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Determinants of Family Planning Service Utilization and Health Facility Delivery in Six Regions of Ethiopia: A Population-Based Cross-Sectional Study

Luche Tadesse Ejeta
Habtamu Zerihun Demeke
Binyam Fekadu Desta
Mengistu Asnake Kibret
Girma Kassie Gebre
Ismael Ali Beshir
Luwam Teshome Gari
Zergu Tafesse Tsegaye
Bekele Belayihun Tefera


Background: Ensuring access to family planning (FP) and health facility-based delivery services to women of reproductive age is essential to prevent maternal deaths. Studies conducted thus far in Ethiopia are limited in their geographical coverage and sample size, and they did not adequately address potential factors that influence use of these services. The aim of this study was to assess the determinants of facility-based FP and delivery service utilization in the six regions of Ethiopia.
Methods: The study design was cross-sectional. In total, 7,938 women of reproductive age were selected randomly to answer a structured questionnaire. Data were analyzed using SPSS version 22.0.
Results: Status of a woman’s decision-making power about her own health (AOR = 1.95, 95% CI: 1.38 – 2.76), husband’s support of FP service utilization (AOR = 4.19, 95% CI: 3.33 – 5.25), delivery of the last child at a health facility (AOR = 1.88, 95%CI: 1.56 – 2.27), and availability of a family health card at household (AOR: 1.28, 95%CI: 1.09 – 1.51) were significantly associated with FP service use. Visit to a health facility for any family member’s health problem prior to delivery (AOR = 2.30, 95% CI = 1.70 – 3.12), status of a woman’s decision making power about her own health (AOR: 3.71, 95%CI: 2.38 – 5.78), availability of a family health card at household (during the pregnancy period) (AOR = 1.38, 95%CI = 1.05 -1.82), antenatal care visit during the last pregnancy (AOR = 3.61, 95%CI: 2.12 – 6.16), and perception of receiving respectful care (AOR = 9.08, 95%CI: 6.93 – 11.89) were associated with delivery in a health facility. The study considered factors that were inadequately assessed in previous studies. In this study, these factors were associated with FP and health-facility delivery service utilization, corroborating with the findings of other studies done outside the country. It adds new information to the existing literature.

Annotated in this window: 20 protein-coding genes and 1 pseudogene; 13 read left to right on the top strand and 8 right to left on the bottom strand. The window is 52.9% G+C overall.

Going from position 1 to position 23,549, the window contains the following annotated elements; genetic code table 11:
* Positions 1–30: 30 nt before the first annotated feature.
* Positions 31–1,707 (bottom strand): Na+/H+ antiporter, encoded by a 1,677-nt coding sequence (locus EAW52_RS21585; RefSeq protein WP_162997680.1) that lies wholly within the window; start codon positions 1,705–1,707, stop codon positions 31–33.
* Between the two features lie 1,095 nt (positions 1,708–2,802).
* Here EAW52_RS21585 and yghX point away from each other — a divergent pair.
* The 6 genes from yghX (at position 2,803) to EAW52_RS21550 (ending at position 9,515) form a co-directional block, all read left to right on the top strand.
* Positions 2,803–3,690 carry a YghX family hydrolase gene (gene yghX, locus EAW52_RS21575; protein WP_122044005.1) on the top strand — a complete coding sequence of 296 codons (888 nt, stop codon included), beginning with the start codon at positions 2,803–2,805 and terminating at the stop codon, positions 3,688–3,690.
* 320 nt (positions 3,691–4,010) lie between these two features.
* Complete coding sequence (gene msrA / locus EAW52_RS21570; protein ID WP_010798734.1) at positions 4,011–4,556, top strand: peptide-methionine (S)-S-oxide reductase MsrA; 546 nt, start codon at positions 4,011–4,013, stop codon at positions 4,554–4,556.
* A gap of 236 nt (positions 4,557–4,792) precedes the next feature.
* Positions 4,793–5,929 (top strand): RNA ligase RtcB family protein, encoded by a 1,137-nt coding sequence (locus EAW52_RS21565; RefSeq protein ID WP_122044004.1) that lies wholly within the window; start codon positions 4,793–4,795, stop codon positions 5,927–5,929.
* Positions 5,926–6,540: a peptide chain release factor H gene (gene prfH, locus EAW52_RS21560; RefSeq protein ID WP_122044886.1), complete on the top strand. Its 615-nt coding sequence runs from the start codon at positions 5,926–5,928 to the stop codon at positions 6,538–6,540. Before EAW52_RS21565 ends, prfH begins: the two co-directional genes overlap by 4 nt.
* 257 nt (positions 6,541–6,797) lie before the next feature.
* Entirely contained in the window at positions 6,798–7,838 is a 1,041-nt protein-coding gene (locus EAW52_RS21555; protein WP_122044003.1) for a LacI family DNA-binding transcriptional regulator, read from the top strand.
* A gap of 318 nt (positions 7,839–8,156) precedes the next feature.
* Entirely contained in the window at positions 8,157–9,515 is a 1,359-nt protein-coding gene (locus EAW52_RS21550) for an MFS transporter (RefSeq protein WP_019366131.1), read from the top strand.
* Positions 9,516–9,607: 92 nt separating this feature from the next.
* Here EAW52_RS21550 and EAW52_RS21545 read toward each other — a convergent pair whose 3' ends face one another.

Conclusion: The main implication of this study’s findings is that holistic interventions at household and health facility can influence the use of facility-based family planning and delivery services. [Ethiop. J. Health Dev. 2021;35(SI-5):03-10]
Key words: family planning, health facility delivery, determinants, service utilization, and Ethiopia